Looking out the window, I saw the trees darkened by the soaking rain. The remnants of snow clung to the fallen leaves that collected on the ground over the long winter. Not the view I typically enjoyed but I drank my morning tea and took it all in just the same. I noticed the birds searching for cover. The pop of color and the movement grabbed my attention. I saw flashes of blue and red, and even the robins’ amber bellies stuck out in contrast with the stark backdrop of leafless trees. A few evergreens stood majestically among the bare trunks, showing strength and promise; their clothed branches foretelling what was to come.
On a wooden stand in my morning room sat a yellow pitcher with white polka dots. I found it for $3 at a local department store. The cheerful pitcher sat in the clearance section like a lone flower in the middle of a grassy field. It had an “AS IS” sticker so I examined it for scratches or chips, but it was perfect. Excited by my find, I brought it home and filled it with fresh flowers. That next day, it snowed; but that pitcher filled my home with a bit of sunshine; and on this rainy day, it was a welcome sight.
I curled up on the couch with my tea and a blanket and watched the rain and the birds for a while longer. The phrase, “April Showers Bring May Flowers” came to mind. In Pennsylvania, spring was always slow to start; and this year, it was no different. A snowstorm hit just as spring finally arrived. Snow lingered on the ground and the rain was cold and biting. At first glance, no signs of spring were visible, but you could imagine the leaves growing inside the branches and the grass growing under the soggy, dead leaves. In all its glory, spring was coming … we just had to wait a little while longer.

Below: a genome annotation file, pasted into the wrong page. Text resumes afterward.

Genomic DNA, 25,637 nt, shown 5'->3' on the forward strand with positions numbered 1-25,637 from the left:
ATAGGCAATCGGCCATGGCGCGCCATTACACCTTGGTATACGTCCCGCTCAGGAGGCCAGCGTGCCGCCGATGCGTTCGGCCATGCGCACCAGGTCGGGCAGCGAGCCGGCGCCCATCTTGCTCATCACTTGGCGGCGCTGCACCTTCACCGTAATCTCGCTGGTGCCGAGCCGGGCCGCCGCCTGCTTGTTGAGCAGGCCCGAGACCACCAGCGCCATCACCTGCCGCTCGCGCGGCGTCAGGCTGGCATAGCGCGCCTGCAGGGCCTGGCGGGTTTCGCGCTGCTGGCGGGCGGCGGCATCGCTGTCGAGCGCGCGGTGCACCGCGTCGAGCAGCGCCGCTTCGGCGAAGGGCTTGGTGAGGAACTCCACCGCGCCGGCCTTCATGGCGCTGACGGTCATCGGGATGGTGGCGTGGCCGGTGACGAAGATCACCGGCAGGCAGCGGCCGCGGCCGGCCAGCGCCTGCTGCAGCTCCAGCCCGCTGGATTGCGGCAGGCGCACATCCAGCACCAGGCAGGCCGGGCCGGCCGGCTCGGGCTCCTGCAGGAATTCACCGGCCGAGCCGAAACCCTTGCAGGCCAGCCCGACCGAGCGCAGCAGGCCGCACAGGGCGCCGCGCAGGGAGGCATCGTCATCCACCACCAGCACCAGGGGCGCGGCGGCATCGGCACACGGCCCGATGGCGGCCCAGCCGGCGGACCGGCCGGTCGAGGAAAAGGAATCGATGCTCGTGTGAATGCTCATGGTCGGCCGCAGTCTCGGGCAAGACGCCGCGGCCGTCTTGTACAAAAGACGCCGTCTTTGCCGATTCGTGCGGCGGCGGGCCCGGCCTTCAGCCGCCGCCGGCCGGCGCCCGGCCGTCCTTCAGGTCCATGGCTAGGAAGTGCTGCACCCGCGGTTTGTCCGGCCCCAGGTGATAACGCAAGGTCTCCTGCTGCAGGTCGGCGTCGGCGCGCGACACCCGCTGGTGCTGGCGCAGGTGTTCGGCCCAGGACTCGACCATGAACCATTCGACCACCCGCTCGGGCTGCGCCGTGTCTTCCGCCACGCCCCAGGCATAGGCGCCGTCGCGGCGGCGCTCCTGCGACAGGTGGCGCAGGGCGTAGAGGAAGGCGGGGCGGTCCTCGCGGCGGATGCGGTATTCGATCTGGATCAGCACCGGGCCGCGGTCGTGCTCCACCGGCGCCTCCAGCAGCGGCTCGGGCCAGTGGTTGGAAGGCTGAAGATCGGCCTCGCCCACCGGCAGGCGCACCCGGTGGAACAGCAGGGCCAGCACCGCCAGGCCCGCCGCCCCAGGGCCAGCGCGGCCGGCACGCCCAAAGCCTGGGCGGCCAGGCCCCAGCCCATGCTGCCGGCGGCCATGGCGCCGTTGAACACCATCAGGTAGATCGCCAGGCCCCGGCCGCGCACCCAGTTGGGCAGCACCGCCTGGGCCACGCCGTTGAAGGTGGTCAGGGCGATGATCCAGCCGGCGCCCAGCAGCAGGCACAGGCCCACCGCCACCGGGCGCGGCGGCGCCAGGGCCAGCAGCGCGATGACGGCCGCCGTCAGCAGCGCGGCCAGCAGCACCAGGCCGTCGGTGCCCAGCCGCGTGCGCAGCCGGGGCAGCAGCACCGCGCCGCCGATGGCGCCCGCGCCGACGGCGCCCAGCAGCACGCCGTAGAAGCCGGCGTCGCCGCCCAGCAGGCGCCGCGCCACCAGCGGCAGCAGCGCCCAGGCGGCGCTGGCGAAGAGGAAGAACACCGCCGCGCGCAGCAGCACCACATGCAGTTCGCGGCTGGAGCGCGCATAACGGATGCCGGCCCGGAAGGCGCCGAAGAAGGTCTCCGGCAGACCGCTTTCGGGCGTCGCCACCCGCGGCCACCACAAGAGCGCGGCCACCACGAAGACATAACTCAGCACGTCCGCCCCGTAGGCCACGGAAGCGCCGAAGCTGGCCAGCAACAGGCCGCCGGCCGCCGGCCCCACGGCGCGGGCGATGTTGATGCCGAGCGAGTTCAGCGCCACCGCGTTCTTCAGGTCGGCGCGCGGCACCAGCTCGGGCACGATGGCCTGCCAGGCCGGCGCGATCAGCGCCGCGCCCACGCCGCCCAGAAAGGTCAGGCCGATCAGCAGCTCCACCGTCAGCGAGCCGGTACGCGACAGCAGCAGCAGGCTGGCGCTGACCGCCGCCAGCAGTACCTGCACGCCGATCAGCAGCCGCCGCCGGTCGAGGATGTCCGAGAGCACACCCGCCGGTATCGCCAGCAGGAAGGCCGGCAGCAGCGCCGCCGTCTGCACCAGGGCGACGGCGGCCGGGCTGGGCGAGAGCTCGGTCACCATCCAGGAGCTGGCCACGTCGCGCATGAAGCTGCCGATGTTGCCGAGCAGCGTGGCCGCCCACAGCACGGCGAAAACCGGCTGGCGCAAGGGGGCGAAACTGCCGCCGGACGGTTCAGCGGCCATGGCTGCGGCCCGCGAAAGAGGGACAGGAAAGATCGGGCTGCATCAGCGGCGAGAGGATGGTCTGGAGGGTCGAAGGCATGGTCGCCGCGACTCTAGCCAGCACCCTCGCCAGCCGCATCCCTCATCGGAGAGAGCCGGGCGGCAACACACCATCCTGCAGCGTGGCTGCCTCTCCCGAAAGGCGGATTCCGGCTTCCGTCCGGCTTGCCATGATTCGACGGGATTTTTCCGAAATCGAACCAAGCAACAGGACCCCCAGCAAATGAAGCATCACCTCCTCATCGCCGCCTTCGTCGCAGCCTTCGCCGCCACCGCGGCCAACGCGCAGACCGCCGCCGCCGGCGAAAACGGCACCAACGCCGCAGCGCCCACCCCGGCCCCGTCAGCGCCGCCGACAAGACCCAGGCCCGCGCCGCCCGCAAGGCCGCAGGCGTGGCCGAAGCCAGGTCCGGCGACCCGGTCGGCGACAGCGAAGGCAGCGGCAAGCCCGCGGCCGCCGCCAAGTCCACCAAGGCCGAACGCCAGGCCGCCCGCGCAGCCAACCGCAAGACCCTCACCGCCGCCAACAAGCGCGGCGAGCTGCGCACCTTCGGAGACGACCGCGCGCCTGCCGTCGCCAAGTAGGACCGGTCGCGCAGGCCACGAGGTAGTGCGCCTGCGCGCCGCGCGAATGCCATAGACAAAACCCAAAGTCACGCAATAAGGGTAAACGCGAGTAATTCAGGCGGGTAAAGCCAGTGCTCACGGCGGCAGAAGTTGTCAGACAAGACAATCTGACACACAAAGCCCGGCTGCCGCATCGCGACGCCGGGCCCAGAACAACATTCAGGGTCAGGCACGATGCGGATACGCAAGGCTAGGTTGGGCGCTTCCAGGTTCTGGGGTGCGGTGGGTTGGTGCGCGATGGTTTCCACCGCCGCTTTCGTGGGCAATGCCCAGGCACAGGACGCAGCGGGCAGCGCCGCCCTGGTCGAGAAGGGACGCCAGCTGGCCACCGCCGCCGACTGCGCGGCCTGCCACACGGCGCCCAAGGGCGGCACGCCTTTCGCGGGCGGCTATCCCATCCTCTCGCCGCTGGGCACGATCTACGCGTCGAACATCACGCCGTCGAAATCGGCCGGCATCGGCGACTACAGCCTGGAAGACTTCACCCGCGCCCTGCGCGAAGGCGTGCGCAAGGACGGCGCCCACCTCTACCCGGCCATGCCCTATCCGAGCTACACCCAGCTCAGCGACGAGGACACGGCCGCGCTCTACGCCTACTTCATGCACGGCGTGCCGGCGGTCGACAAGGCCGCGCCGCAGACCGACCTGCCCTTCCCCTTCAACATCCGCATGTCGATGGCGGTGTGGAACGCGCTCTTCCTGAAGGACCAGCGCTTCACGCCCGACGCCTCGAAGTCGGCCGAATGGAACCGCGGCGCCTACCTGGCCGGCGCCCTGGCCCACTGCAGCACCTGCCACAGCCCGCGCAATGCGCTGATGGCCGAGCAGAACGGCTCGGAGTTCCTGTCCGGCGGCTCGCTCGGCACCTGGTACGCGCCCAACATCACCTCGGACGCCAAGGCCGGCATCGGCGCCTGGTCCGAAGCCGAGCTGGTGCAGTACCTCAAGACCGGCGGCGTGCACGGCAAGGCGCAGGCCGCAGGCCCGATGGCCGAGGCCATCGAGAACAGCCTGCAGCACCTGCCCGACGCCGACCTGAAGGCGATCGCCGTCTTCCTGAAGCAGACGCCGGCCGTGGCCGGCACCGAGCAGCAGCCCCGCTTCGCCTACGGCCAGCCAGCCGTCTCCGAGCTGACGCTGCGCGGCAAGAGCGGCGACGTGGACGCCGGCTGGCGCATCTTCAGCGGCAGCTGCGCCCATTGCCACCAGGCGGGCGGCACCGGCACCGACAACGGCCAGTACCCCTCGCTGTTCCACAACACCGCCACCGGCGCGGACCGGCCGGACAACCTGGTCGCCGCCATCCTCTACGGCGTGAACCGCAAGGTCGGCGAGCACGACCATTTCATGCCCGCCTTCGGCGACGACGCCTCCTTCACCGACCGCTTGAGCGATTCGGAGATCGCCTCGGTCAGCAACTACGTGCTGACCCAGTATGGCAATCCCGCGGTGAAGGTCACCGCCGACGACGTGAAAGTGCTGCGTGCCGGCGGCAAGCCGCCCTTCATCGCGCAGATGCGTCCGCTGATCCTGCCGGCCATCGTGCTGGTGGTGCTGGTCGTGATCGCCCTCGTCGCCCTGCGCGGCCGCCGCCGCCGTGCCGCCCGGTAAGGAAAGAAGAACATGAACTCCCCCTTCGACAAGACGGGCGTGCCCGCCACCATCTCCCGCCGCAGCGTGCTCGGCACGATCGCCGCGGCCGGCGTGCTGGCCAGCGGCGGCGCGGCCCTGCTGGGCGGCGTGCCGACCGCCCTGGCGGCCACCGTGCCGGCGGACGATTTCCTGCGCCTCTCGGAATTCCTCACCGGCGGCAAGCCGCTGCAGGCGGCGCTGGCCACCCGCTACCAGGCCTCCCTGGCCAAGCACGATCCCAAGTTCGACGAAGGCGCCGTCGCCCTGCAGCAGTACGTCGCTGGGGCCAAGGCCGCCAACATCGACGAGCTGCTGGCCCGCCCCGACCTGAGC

It was always at the end of a very long winter that we got restless and impatient. We grew tired of the snow, the cold, the barren forest, and the cloudy days. We wanted leaves to cover the trees’ branches, the green grass to carpet the ground, the flowers to bloom in glorious color, and the sun to warm our faces. We knew it was coming, but we grew tired of waiting.
When things weren’t going our way, we looked ahead to better days. We used phrases like, “when I finish school’, “when I get my promotion”, “when the kids start kindergarten”, or “when I retire”. We pushed off doing something scary… or that made us happy. We pushed off doing something risky… or fulfilling. We justified our inaction based on our circumstances ‘right now’. We allowed our mood to be determined by our circumstances ‘right now’. We surrendered that things were always going to be a certain way because that was how they were ‘right now’.